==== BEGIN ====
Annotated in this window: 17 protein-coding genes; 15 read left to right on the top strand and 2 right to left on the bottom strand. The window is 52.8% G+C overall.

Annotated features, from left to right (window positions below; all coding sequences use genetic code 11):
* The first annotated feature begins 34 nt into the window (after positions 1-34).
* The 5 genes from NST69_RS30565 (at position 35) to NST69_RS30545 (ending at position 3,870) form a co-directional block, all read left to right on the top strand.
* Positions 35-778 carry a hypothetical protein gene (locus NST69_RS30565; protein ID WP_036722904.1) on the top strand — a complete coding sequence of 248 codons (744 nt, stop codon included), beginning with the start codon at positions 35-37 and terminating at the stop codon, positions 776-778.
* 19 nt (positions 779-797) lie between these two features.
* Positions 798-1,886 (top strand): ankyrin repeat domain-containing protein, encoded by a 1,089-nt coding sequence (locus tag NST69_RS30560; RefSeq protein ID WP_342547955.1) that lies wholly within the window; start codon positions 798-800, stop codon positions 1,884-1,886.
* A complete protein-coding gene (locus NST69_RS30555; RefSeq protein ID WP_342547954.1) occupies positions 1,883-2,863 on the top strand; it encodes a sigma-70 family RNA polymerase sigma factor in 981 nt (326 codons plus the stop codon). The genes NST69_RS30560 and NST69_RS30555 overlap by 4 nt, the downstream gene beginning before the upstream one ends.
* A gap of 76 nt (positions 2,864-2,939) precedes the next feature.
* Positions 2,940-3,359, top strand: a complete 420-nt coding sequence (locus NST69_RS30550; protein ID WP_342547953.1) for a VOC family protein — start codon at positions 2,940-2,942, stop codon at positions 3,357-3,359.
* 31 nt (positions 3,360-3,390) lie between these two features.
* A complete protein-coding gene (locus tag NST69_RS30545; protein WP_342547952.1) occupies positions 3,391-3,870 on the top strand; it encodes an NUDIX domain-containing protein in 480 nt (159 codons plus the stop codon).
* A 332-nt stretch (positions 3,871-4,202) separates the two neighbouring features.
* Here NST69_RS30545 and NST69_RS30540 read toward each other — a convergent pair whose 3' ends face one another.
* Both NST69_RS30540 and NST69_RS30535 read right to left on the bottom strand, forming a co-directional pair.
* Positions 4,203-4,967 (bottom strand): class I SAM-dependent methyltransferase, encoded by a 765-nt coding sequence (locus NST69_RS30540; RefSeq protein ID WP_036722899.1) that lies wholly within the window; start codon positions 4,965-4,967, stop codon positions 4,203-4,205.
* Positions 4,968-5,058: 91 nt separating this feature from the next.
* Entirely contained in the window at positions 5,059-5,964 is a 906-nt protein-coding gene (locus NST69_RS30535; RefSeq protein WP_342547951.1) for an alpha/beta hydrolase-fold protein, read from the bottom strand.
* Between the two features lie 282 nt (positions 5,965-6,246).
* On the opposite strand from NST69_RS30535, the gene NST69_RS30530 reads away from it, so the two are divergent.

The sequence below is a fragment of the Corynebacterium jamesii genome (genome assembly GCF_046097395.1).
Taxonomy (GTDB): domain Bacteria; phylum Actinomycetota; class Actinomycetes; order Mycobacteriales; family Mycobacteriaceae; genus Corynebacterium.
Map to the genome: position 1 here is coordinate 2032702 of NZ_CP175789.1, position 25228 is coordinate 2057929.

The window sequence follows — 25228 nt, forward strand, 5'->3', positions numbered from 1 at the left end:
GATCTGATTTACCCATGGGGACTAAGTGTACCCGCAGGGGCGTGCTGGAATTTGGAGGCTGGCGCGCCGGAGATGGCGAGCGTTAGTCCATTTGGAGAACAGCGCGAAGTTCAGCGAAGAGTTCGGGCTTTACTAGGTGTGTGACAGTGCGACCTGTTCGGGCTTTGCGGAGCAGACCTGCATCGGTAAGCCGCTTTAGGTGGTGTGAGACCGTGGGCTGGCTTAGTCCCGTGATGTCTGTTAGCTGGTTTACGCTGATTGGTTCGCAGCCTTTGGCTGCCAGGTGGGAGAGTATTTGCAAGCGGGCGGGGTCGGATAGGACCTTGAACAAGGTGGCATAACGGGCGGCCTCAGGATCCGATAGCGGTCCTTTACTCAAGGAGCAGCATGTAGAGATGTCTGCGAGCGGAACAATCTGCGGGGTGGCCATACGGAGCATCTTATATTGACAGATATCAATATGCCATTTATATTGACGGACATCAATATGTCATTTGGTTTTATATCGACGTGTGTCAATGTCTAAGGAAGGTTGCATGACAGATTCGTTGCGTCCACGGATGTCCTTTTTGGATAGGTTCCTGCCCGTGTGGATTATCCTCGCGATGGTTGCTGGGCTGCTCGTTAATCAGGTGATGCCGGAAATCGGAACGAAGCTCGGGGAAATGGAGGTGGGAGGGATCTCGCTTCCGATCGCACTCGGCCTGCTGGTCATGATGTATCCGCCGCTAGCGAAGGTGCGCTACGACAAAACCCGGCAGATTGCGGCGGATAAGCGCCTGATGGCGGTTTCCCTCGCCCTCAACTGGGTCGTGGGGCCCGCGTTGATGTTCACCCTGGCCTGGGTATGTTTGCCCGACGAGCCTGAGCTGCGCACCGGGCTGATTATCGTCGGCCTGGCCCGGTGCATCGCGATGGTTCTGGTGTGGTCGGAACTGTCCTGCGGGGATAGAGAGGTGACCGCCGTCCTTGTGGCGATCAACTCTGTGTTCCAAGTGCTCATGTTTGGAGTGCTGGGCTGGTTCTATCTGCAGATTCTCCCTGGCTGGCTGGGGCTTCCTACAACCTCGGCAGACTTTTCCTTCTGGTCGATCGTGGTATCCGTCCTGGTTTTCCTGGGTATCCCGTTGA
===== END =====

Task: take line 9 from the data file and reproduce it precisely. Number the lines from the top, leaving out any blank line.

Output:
* A gap of 76 nt (positions 2,864-2,939) precedes the next feature.